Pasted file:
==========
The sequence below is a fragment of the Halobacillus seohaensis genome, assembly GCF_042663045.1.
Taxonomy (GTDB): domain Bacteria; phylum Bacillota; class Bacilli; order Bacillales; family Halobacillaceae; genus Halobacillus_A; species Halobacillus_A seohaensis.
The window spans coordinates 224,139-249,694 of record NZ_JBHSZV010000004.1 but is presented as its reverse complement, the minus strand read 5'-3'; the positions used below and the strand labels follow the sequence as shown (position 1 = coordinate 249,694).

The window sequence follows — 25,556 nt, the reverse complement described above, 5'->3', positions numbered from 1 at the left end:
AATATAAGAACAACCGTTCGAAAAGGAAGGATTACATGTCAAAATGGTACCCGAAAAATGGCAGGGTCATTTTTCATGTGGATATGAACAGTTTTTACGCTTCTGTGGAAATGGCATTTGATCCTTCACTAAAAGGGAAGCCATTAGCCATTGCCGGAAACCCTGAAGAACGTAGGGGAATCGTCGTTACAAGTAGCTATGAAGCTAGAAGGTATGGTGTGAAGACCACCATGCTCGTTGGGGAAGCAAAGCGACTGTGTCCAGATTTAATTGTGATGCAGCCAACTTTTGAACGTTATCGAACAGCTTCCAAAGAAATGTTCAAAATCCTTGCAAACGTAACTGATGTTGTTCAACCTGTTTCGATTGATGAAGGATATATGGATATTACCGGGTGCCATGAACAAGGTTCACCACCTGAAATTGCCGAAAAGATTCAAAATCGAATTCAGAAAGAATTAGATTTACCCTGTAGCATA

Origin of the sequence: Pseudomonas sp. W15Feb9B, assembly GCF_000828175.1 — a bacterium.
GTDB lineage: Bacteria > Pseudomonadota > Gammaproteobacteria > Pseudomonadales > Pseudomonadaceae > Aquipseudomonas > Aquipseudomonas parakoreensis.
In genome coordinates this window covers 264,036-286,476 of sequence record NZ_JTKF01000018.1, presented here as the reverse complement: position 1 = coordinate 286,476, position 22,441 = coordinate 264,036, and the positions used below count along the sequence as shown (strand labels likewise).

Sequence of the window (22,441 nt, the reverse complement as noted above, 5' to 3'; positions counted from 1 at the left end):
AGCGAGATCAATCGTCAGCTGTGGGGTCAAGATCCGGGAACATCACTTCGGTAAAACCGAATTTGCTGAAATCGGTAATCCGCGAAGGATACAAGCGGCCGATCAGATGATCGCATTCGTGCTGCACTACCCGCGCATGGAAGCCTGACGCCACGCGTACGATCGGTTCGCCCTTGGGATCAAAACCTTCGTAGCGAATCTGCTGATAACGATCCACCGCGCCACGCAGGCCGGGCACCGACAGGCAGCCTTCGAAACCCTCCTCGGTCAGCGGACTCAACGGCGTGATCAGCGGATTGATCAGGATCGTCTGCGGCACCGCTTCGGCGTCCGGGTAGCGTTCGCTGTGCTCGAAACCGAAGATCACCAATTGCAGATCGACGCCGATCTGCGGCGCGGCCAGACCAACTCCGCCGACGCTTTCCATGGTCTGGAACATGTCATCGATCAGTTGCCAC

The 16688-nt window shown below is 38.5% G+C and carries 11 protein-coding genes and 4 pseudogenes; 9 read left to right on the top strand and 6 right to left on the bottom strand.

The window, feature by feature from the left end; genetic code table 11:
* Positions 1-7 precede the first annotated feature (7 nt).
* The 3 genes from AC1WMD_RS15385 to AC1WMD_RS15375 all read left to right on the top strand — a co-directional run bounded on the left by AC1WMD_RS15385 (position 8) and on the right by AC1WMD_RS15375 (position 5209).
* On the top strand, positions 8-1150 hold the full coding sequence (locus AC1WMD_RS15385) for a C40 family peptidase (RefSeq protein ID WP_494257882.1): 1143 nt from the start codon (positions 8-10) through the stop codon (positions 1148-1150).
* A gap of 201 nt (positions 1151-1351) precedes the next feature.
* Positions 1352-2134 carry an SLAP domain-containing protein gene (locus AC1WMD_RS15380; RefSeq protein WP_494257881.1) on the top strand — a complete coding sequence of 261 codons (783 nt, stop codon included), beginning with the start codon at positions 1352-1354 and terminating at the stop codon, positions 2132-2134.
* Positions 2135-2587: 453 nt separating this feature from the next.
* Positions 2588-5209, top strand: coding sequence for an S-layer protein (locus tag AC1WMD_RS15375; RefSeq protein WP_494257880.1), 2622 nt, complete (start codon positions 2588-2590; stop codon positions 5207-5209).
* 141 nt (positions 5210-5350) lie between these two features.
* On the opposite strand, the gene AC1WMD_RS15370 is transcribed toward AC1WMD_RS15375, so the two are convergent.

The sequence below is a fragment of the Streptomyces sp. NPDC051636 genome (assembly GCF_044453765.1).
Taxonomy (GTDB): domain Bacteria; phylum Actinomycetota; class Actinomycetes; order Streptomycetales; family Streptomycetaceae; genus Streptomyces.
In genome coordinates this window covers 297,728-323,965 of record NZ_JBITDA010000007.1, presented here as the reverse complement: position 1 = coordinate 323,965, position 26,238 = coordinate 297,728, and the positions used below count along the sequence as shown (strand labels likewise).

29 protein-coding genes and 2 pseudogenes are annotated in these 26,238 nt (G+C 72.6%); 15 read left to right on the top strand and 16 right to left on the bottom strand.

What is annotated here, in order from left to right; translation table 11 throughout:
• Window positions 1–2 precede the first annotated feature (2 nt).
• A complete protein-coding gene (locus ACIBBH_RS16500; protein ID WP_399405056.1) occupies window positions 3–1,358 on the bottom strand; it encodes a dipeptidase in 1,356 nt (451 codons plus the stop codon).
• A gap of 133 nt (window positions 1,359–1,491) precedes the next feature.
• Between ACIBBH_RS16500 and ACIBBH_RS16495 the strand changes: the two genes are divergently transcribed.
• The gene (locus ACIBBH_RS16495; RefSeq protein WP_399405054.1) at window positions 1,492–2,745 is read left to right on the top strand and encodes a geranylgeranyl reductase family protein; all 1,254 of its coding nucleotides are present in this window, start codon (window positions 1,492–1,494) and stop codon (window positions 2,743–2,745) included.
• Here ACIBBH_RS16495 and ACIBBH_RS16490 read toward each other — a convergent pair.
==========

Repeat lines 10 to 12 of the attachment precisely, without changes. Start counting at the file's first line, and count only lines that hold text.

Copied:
AGCGAGATCAATCGTCAGCTGTGGGGTCAAGATCCGGGAACATCACTTCGGTAAAACCGAATTTGCTGAAATCGGTAATCCGCGAAGGATACAAGCGGCCGATCAGATGATCGCATTCGTGCTGCACTACCCGCGCATGGAAGCCTGACGCCACGCGTACGATCGGTTCGCCCTTGGGATCAAAACCTTCGTAGCGAATCTGCTGATAACGATCCACCGCGCCACGCAGGCCGGGCACCGACAGGCAGCCTTCGAAACCCTCCTCGGTCAGCGGACTCAACGGCGTGATCAGCGGATTGATCAGGATCGTCTGCGGCACCGCTTCGGCGTCCGGGTAGCGTTCGCTGTGCTCGAAACCGAAGATCACCAATTGCAGATCGACGCCGATCTGCGGCGCGGCCAGACCAACTCCGCCGACGCTTTCCATGGTCTGGAACATGTCATCGATCAGTTGCCAC

The 16688-nt window shown below is 38.5% G+C and carries 11 protein-coding genes and 4 pseudogenes; 9 read left to right on the top strand and 6 right to left on the bottom strand.

The window, feature by feature from the left end; genetic code table 11: